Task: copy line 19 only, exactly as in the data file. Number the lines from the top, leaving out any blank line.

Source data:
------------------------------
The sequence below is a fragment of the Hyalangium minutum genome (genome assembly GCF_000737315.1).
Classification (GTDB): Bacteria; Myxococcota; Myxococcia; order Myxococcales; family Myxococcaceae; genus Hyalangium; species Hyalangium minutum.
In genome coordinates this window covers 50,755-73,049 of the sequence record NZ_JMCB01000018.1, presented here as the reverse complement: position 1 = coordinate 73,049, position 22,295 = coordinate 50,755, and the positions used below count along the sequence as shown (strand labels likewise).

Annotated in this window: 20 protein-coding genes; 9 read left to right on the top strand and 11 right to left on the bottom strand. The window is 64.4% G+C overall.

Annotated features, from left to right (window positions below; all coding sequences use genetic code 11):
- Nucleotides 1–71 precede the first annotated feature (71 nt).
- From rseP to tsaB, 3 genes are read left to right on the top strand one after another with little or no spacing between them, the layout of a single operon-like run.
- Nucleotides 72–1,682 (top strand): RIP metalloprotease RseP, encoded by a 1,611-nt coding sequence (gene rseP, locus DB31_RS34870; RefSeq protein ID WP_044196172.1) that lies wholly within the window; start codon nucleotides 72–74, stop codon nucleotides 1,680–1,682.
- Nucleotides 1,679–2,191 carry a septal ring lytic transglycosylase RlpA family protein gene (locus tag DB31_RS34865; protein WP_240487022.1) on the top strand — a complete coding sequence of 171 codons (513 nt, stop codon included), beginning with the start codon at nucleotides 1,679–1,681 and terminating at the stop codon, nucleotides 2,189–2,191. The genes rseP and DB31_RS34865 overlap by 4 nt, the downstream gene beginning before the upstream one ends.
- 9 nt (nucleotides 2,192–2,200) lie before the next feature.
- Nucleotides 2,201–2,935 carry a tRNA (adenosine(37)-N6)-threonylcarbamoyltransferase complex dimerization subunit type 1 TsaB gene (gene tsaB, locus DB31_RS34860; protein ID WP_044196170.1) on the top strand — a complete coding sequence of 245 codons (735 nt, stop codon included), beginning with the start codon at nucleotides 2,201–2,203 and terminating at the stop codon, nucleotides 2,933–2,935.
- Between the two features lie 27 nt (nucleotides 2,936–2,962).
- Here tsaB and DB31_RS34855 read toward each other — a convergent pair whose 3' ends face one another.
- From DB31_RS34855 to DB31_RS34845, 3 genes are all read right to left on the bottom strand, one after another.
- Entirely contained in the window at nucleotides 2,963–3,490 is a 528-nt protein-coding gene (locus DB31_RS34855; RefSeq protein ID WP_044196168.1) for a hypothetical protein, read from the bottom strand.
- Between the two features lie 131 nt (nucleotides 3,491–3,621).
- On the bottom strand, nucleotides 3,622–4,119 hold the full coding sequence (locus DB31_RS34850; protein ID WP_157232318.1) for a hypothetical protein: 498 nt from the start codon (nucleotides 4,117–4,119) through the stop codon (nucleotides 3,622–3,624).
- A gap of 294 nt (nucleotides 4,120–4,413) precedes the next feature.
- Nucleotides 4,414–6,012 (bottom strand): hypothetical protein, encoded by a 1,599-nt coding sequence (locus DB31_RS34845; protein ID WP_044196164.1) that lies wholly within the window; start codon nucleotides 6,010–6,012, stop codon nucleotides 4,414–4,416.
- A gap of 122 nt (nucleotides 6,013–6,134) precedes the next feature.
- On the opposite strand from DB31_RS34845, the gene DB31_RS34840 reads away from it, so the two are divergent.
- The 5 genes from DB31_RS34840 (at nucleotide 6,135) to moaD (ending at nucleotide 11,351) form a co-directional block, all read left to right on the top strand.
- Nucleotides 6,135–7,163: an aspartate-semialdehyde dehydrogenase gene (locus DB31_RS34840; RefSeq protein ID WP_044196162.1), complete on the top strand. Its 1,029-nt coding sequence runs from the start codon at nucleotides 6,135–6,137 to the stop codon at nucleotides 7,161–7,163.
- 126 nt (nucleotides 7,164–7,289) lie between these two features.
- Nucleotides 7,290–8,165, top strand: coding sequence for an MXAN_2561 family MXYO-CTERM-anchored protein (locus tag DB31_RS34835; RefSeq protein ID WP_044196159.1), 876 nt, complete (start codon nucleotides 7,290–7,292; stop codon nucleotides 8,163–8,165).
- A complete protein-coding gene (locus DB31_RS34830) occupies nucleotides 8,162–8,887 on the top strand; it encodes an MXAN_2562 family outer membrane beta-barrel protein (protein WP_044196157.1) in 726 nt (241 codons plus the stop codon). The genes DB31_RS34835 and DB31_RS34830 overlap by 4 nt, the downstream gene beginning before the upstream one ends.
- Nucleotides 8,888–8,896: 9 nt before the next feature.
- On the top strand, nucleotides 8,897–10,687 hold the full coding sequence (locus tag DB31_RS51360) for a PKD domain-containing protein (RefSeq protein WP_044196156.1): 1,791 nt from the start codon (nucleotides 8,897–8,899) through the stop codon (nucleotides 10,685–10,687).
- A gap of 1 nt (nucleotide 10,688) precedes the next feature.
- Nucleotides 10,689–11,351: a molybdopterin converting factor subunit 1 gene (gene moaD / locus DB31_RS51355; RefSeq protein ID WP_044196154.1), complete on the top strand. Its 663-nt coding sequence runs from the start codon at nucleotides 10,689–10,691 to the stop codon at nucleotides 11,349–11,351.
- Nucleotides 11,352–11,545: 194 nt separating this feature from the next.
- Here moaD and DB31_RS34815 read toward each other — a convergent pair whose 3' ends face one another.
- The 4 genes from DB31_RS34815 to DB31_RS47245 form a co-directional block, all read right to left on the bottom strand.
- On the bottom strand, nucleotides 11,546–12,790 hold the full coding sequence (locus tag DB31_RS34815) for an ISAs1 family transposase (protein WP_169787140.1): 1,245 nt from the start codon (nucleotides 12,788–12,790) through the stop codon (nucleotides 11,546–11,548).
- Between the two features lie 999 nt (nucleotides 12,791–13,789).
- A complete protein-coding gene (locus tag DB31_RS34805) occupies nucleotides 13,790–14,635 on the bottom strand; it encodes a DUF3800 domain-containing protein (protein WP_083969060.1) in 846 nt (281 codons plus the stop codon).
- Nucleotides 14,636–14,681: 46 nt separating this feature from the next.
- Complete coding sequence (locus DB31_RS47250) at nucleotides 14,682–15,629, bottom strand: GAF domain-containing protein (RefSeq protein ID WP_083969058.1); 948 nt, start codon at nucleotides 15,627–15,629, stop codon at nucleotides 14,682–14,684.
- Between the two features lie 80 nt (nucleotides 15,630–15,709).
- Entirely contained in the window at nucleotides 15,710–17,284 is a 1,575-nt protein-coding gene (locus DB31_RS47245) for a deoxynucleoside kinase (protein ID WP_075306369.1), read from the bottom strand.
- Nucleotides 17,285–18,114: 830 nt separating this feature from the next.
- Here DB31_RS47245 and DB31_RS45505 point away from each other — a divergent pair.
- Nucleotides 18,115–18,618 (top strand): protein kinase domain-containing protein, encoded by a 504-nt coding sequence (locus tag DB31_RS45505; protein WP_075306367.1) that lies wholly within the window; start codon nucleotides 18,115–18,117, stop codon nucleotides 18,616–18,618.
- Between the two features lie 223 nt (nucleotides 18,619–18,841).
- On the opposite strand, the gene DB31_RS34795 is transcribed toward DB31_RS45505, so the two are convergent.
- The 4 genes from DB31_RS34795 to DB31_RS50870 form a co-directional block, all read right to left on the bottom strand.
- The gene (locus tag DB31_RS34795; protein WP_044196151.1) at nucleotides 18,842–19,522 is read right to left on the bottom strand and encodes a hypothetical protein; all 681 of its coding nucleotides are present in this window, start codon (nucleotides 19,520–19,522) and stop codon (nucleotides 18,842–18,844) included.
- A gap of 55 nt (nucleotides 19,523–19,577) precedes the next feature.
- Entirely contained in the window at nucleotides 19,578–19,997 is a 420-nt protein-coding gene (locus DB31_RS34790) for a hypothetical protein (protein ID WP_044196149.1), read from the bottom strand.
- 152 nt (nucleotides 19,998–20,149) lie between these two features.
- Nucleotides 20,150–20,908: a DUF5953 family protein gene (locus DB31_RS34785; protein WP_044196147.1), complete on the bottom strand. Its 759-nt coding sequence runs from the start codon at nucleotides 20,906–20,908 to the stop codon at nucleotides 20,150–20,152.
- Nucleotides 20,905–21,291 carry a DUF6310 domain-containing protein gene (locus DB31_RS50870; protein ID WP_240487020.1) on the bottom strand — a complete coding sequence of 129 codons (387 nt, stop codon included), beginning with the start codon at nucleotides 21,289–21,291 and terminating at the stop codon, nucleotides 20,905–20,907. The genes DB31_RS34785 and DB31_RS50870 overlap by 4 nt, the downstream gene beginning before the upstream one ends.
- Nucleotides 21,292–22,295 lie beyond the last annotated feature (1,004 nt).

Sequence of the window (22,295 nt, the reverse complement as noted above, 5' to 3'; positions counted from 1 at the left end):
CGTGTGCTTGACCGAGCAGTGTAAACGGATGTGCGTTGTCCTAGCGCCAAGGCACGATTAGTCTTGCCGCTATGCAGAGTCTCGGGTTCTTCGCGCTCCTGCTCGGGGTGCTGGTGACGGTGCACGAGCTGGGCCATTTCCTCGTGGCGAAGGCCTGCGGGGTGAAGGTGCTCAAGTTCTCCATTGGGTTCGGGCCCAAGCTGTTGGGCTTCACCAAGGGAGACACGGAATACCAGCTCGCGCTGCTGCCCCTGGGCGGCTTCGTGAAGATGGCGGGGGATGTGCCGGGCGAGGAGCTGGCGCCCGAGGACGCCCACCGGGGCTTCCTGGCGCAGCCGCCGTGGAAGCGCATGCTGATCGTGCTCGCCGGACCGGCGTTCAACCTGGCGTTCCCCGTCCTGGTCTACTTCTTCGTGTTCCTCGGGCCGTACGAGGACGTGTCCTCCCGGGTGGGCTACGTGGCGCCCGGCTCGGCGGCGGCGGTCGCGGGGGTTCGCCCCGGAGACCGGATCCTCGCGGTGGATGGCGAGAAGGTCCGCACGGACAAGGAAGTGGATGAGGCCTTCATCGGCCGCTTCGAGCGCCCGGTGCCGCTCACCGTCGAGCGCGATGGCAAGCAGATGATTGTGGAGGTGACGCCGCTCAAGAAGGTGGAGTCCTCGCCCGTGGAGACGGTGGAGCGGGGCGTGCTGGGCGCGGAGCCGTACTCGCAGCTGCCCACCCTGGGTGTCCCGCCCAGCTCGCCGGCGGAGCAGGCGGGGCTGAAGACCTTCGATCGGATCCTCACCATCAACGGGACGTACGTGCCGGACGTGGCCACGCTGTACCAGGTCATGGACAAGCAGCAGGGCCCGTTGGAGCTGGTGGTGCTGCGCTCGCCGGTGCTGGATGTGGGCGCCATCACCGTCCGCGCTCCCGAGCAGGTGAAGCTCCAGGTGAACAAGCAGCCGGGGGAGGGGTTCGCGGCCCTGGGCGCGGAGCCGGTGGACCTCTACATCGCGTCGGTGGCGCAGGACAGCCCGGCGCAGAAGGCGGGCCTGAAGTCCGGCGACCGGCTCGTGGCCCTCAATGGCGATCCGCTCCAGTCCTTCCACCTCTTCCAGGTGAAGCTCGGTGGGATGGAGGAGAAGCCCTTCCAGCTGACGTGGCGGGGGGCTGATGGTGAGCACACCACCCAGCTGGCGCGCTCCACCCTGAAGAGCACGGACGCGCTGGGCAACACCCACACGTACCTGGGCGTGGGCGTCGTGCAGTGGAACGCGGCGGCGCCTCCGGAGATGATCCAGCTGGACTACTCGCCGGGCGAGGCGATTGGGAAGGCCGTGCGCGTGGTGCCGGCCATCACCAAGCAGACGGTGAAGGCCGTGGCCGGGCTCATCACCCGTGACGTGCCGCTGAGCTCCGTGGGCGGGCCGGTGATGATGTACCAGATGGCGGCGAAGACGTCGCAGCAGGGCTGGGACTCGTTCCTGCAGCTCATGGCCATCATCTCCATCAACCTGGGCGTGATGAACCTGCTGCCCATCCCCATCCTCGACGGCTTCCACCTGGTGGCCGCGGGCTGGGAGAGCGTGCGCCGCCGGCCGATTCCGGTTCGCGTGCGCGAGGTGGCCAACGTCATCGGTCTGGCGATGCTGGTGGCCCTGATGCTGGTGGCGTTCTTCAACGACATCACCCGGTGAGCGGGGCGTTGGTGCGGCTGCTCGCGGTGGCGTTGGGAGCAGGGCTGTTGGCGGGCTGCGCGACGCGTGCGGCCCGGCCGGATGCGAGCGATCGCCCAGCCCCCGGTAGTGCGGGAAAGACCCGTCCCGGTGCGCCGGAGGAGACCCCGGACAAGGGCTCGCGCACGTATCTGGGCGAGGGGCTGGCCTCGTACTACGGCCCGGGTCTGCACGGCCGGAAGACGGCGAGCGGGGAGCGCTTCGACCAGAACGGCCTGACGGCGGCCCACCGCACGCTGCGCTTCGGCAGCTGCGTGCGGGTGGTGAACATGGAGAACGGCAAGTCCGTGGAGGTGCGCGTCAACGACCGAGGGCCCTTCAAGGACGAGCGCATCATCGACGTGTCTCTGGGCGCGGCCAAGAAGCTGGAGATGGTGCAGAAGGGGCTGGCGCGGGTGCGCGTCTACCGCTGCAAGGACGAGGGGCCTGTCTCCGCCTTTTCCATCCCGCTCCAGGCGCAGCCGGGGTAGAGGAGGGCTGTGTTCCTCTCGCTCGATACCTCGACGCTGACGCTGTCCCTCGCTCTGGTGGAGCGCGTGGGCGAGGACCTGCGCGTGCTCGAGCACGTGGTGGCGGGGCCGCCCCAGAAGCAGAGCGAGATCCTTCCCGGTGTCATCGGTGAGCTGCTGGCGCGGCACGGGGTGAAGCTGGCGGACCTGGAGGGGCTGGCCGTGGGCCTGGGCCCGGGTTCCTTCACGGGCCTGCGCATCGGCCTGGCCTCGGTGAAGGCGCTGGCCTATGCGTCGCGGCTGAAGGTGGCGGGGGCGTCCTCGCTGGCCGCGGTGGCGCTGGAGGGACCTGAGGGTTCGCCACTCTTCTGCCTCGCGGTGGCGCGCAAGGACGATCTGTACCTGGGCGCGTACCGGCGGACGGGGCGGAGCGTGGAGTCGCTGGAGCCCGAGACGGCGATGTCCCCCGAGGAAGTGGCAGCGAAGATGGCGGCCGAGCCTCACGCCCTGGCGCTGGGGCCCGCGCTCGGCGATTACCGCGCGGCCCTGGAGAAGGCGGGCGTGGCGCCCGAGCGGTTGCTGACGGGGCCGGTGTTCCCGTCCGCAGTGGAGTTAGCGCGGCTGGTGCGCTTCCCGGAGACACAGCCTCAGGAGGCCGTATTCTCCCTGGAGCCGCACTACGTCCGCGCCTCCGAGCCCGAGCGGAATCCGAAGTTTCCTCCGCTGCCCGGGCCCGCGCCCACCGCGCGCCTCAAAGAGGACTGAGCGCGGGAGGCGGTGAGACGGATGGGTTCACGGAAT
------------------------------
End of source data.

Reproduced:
- Nucleotides 4,414–6,012 (bottom strand): hypothetical protein, encoded by a 1,599-nt coding sequence (locus DB31_RS34845; protein ID WP_044196164.1) that lies wholly within the window; start codon nucleotides 6,010–6,012, stop codon nucleotides 4,414–4,416.